HOUSTON – (Realty News Report) – Independent energy companies are destined to fail quickly and the Houston real estate market will be bruised during the oil market crash, which dropped oil prices to an unprecedented low this week, a Houston real estate advisor says.
In the next three months, the carnage will be great among the nation’s small independent producers and drilling companies, including many that operate in Texas oilfields, said JLL International Director Bruce Rutherford, head of the Global Energy Practice Group for the international real estate firm.
“We are going to lose a very significant portion of the 6,000 independent oil companies over the next 90 days. They are going to go bankrupt or be acquired by other companies. Their hydrocarbons are not going to disappear. The hydrocarbons are still going to be in the ground and somebody is going to harvest that,” Rutherford said.
Rutherford, speaking at a webinar presented by Bisnow Media Tuesday, said the Houston office market is headed for rough patch as well. West Texas Intermediate crude fell below $1 a barrel Monday to a low of a negative $37 a barrel, a 300 percent one-day decline the likes of which has never been seen before.
“Even before this catastrophic drop in oil prices yesterday, the Houston real estate market was being pummeled by effects of the pandemic and low oil prices,” Rutherford said.
“Oil prices at $20 a barrel were bad, very bad. We saw the vacancy rate in Houston office space … going north,” said Rutherford, who is based in Houston with JLL, a large commercial real estate firm also known as Jones Lang LaSalle.
This incredible economic downturn will create opportunities for tenants to lock-in exceptional office leases for the long-term, Rutherford said.
“These unprecedented times have slowed commerce to a near halt,” Avison Young Houston principal Anthony Squillante said in a press release. “However, if tenants are willing and able to transact, landlords are likely to offer aggressive concession packages in response to social distancing and work-at-home orders in an effort to keep their building’s occupancy rate up.”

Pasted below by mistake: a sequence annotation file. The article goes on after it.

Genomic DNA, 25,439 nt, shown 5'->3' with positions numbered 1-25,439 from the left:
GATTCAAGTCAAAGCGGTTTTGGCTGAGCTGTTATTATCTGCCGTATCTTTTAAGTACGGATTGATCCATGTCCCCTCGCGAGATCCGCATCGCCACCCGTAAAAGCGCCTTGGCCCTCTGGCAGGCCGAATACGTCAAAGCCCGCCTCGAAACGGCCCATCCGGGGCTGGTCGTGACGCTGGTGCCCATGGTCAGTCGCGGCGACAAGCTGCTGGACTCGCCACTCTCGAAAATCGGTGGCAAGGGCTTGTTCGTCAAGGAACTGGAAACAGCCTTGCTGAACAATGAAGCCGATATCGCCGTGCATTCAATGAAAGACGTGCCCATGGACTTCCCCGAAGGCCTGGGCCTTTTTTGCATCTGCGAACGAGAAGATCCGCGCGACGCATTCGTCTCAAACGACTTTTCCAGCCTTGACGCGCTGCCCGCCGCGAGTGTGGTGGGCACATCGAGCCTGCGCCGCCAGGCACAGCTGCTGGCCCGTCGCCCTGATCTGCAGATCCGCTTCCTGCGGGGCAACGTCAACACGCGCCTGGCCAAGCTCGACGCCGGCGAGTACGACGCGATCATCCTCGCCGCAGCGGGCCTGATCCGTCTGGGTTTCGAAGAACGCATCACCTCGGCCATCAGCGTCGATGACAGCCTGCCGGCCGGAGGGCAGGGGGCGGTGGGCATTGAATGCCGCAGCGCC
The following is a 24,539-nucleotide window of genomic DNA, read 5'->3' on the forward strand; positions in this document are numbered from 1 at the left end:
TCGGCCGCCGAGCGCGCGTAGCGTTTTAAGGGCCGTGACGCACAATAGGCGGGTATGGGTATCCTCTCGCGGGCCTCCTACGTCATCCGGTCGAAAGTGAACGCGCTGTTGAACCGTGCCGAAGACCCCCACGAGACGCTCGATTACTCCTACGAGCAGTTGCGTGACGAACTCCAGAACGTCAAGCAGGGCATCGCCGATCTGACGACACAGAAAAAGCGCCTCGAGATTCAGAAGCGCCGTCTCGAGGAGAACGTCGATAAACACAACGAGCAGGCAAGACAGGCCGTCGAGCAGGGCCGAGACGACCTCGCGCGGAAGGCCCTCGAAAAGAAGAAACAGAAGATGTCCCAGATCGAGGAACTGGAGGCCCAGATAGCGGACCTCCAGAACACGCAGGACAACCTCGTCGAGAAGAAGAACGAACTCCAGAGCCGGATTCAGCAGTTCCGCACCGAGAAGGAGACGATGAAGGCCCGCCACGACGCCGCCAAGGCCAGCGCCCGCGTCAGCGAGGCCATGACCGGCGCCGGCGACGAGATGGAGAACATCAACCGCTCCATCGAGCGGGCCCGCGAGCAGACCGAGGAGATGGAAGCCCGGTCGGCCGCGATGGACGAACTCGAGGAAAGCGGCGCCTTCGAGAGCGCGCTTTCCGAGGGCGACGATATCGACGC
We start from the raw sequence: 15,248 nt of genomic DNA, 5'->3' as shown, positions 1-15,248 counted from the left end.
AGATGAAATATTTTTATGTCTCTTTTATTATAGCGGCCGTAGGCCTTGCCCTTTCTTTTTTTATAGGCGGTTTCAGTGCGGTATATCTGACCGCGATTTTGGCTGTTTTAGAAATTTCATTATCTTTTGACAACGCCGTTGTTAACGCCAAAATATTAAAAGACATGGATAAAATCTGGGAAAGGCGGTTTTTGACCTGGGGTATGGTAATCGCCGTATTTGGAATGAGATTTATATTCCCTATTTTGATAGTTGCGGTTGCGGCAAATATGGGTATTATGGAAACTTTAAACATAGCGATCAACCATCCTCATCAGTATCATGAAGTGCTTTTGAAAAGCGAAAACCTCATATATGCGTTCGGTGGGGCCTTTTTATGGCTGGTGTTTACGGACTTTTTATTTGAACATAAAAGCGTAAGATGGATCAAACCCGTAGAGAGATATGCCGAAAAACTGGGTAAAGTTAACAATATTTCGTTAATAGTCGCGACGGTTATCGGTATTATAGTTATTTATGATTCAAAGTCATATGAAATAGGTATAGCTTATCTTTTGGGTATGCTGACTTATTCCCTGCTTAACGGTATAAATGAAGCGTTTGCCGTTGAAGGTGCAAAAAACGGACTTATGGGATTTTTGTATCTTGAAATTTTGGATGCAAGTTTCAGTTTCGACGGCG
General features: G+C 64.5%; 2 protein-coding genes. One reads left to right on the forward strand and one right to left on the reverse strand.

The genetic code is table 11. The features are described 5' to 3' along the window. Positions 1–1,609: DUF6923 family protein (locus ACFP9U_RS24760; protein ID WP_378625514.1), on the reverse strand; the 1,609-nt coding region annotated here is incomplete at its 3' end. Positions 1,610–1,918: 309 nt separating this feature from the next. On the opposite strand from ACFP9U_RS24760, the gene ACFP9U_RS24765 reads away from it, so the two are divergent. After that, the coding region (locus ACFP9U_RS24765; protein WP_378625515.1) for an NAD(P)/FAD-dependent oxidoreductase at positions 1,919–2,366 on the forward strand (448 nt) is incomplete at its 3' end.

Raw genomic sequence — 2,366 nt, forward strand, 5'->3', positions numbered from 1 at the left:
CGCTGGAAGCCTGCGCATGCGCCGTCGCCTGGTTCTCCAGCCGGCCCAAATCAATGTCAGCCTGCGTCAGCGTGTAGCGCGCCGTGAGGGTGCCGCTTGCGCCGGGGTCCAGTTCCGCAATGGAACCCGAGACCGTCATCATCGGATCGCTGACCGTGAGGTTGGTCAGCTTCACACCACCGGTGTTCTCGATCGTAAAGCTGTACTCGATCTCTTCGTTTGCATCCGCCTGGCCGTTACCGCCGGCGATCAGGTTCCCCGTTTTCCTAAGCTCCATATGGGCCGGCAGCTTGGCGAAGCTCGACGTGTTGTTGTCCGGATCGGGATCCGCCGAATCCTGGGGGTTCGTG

The Houston office market has 21 office buildings under construction, adding a total of 3.8 million square feet, Avison Young reported. The 47-story Texas Tower developed by Hines is the largest of Houston’s new projects, which have been benefitting from the “flight-to-quality” movement by tenants that prefer top-quality offices.
Houston’s overall office vacancy rate was 20 percent in the first quarter, up from 19 percent in the first quarter of 2019, according to CBRE. And there’s been negative absorption in the first quarter with 576,723 square feet becoming vacant, CBRE reported.
In Houston, more than 240,000 unemployment claims have been filed over the past four weeks, reports Patrick Jankowski, the chief economic analyst for the Greater Houston Partnership. But Jankowski notes the website and phone lines at the Texas Workforce Commission have been overwhelmed and he anticipates Houston jobless claims will top 300,000 when the backlog is cleared.
WTI oil prices must be over $40 a barrel for most domestic energy producers to break even. Wednesday morning the price was around $15 a barrel as the world was awash in a massive oversupply of oil.
Some energy experts believe a complete oil price recovery is 18 months away, Rutherford said. Of course, no one knows for sure.